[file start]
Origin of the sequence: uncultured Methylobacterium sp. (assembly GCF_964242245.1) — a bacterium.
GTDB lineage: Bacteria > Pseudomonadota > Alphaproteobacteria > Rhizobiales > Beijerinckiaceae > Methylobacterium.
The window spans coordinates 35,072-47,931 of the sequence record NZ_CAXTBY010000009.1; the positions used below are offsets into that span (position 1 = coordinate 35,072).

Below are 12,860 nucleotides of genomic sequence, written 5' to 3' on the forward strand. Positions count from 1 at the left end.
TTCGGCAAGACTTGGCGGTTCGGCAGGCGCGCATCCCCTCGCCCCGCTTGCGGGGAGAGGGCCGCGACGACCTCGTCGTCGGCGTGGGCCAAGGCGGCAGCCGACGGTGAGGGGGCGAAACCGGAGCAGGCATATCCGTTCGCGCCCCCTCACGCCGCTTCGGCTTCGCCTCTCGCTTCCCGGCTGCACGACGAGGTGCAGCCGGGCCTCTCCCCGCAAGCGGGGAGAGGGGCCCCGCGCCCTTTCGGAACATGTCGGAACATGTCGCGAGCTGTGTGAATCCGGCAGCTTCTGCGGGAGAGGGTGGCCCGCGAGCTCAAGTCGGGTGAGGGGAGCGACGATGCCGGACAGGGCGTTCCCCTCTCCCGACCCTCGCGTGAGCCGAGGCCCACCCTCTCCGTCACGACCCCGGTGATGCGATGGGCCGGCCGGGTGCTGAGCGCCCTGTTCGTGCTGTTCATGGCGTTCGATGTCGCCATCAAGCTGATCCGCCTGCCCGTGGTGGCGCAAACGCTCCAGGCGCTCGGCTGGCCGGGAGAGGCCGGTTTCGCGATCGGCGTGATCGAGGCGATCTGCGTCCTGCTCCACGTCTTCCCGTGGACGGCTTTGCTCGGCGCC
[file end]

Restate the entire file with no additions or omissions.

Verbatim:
Origin of the sequence: uncultured Methylobacterium sp. (assembly GCF_964242245.1) — a bacterium.
GTDB lineage: Bacteria > Pseudomonadota > Alphaproteobacteria > Rhizobiales > Beijerinckiaceae > Methylobacterium.
The window spans coordinates 35,072-47,931 of the sequence record NZ_CAXTBY010000009.1; the positions used below are offsets into that span (position 1 = coordinate 35,072).

Below are 12,860 nucleotides of genomic sequence, written 5' to 3' on the forward strand. Positions count from 1 at the left end.
TTCGGCAAGACTTGGCGGTTCGGCAGGCGCGCATCCCCTCGCCCCGCTTGCGGGGAGAGGGCCGCGACGACCTCGTCGTCGGCGTGGGCCAAGGCGGCAGCCGACGGTGAGGGGGCGAAACCGGAGCAGGCATATCCGTTCGCGCCCCCTCACGCCGCTTCGGCTTCGCCTCTCGCTTCCCGGCTGCACGACGAGGTGCAGCCGGGCCTCTCCCCGCAAGCGGGGAGAGGGGCCCCGCGCCCTTTCGGAACATGTCGGAACATGTCGCGAGCTGTGTGAATCCGGCAGCTTCTGCGGGAGAGGGTGGCCCGCGAGCTCAAGTCGGGTGAGGGGAGCGACGATGCCGGACAGGGCGTTCCCCTCTCCCGACCCTCGCGTGAGCCGAGGCCCACCCTCTCCGTCACGACCCCGGTGATGCGATGGGCCGGCCGGGTGCTGAGCGCCCTGTTCGTGCTGTTCATGGCGTTCGATGTCGCCATCAAGCTGATCCGCCTGCCCGTGGTGGCGCAAACGCTCCAGGCGCTCGGCTGGCCGGGAGAGGCCGGTTTCGCGATCGGCGTGATCGAGGCGATCTGCGTCCTGCTCCACGTCTTCCCGTGGACGGCTTTGCTCGGCGCC